You know when you see a pattern that appeals but think of all the reasons why you don’t need to make it – a whole pile of other hat patterns jostling for space, a need for more sun protection, the fact that bucket hats don’t suit me, and so on. However, that didn’t stop me from downloading the pattern when it was first released and having it sit around accusingly. I have to mention that this is the Sorrento Bucket Hat and is a free pattern from Elbe Textiles, and now I’ve made it, I want to convert the world!
I have seen so many of these hats on IG that I thought it was time I gave the pattern a fly and took it and a few scraps of denim, left over from covering my sofas (see them here), down to our holiday place where I knew the weather might be a tad unsettled.
I set myself up and then realised that the lovely silk scarf I had thought might make a lining was probably too light weight, so had a fossick in the shed where I found a box of unwanted tea towels. I have a thing about tea towels. I like them to be undamaged and clean, I also like high quality ones. The box of tea towels proved to be a bit of a treasure trove and I pulled out several likely candidates, settling finally on this linen and cotton one which was consigned to the rag box because of the hole in the middle. I could have fixed the hole and kept using it, but we have so many tea towels, it’s not worth it. However, as a hat lining, it certainly ticked all the boxes!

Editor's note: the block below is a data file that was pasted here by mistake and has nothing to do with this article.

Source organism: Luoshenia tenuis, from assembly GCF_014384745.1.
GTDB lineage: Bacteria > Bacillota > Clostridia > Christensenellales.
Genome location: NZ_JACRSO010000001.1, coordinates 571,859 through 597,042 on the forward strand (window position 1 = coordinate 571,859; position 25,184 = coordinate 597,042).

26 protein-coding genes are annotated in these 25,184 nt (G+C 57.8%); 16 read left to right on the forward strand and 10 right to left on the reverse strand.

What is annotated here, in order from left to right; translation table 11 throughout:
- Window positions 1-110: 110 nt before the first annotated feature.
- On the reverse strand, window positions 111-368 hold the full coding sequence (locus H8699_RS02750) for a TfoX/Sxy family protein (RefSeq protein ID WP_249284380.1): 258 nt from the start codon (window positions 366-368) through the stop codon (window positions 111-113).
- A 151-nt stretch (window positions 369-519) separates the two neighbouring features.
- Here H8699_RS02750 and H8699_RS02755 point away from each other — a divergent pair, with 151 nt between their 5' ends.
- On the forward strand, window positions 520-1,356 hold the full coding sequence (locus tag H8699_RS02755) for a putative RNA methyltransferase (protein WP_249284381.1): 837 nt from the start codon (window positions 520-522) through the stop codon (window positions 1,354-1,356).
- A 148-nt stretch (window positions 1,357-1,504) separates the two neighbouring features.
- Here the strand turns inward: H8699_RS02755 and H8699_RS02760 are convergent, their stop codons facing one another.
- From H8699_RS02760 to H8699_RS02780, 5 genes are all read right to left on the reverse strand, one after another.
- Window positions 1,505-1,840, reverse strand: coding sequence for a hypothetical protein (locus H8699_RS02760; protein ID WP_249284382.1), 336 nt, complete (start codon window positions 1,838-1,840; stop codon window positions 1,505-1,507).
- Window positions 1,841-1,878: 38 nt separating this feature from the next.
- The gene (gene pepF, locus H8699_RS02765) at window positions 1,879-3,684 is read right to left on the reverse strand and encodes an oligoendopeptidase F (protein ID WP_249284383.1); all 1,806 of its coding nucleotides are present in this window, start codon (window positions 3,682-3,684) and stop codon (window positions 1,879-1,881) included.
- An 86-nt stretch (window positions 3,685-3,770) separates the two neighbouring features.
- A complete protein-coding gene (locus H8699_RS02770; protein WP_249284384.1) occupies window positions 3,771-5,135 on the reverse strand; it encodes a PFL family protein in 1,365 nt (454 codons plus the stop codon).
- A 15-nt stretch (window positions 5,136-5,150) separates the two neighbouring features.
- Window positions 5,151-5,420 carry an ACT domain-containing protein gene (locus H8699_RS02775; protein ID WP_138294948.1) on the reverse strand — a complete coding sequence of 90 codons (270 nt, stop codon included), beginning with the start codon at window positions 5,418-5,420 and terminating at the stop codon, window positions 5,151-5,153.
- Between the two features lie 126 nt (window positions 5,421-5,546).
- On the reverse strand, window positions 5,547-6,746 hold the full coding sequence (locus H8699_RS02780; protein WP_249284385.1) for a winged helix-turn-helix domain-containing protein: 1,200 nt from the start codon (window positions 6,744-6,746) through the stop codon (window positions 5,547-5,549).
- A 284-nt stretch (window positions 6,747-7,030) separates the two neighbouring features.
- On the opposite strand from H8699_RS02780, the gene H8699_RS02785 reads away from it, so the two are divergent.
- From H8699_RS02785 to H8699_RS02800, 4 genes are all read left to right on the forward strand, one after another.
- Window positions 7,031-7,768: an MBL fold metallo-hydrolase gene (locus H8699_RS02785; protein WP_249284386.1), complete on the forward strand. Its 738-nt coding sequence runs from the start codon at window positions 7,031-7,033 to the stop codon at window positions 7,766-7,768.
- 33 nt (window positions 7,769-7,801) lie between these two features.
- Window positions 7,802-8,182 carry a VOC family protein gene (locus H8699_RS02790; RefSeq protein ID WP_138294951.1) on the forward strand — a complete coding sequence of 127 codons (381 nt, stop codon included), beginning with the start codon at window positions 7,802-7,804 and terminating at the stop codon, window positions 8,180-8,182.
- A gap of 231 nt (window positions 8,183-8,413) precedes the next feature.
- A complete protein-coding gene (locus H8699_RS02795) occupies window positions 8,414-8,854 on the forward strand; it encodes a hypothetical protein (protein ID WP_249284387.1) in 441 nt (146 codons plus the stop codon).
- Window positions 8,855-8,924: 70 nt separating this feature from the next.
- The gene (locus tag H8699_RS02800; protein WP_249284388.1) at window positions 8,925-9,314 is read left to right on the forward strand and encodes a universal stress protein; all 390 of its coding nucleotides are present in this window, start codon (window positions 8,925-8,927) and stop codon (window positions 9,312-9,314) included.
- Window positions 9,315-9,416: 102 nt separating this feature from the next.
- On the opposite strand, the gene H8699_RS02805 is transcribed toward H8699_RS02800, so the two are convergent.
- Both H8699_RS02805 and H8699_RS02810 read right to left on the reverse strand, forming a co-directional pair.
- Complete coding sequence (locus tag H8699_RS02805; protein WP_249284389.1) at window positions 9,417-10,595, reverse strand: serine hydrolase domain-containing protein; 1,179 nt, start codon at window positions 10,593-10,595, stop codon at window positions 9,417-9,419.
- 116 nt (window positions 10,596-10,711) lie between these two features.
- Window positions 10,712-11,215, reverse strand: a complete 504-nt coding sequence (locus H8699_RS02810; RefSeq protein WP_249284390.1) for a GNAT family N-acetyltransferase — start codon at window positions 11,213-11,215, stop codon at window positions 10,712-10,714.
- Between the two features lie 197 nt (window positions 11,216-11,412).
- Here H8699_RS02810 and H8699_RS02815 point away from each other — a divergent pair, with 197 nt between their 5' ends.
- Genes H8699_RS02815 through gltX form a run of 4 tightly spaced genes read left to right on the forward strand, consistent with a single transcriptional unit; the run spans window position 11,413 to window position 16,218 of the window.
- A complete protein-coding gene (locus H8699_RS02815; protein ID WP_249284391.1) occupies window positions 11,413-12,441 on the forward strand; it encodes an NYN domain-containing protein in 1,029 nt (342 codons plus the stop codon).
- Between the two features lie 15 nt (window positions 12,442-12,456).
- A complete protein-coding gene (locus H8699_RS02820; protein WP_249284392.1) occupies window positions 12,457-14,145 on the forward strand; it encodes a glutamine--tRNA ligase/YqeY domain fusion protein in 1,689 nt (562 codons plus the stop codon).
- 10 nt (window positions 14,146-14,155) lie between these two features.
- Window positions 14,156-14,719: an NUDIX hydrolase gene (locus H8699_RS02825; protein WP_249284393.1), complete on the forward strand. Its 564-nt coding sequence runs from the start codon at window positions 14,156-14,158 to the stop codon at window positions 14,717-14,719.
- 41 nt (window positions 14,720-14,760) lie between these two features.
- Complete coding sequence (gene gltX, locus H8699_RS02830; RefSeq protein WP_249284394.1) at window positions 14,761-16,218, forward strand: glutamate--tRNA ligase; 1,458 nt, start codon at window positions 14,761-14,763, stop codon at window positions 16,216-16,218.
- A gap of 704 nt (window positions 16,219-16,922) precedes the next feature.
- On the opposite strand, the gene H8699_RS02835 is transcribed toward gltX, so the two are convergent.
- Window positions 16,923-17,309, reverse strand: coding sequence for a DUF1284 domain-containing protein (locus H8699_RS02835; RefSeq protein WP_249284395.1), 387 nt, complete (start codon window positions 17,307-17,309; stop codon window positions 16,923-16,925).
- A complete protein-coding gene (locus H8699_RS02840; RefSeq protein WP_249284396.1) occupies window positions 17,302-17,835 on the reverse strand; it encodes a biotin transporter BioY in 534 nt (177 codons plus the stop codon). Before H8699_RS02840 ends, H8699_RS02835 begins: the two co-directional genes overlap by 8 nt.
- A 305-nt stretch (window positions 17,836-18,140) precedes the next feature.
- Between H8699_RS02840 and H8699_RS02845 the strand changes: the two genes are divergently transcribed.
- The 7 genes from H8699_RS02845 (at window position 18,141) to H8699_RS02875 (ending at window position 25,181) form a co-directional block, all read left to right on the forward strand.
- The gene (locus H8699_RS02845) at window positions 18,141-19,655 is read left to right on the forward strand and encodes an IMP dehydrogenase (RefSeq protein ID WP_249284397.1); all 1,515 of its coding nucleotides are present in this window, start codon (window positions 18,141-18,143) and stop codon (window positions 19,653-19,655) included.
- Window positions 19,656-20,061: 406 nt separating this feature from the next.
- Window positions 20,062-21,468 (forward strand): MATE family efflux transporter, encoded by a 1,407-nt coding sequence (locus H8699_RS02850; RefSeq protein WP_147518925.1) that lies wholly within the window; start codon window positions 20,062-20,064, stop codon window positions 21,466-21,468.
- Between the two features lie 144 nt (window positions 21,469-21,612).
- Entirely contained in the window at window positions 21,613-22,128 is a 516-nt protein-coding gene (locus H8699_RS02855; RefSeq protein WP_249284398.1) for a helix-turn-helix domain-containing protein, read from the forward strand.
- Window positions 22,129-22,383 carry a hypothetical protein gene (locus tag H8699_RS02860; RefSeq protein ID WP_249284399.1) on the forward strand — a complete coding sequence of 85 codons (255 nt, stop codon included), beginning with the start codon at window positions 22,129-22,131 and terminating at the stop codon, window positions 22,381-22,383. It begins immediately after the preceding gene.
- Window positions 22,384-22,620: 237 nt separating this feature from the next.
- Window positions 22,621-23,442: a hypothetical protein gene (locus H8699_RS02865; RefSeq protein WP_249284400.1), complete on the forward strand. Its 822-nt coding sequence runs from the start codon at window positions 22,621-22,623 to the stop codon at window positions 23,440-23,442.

There were a couple of grubby marks which I was able to cut around and I managed to avoid the hole. I even managed to get a chicken in the middle of my head!
I set my little Elna Lotus up inside the Airstream that we live in down here, as it was too wet and windy to sew outside and too miserable to sew in the sewing tent.
I also managed to set up an ironing/cutting station on the kitchen bench, which proved to be the perfect height. This fold up board is the best thing ever.
Making the hat was a bit of a cinch but I didn’t like what happened when I attached the hat band to the brim with the overlap method. It looked really bad inside, in spite of pinning and tacking. So I burritoed it. Here I am with the hat in the process of being turned. Always an exciting time.
I had a few centimetres to sew down and then a bit of topstitching and voila! A hat!
I think a tea towel makes a great lining. I’m still not happy with that top stitching on the inside of the brim, and I already have the unpicker out ready to have another go at it, using a different coloured thread in my bobbin!
I was pleased with the chicken on my head. However, there is an orange headless chook in there somewhere…
More of these are planned, including a rain version to supplement my Vera hat. Apologies for the lack of styling in the photos, camping gear is essential!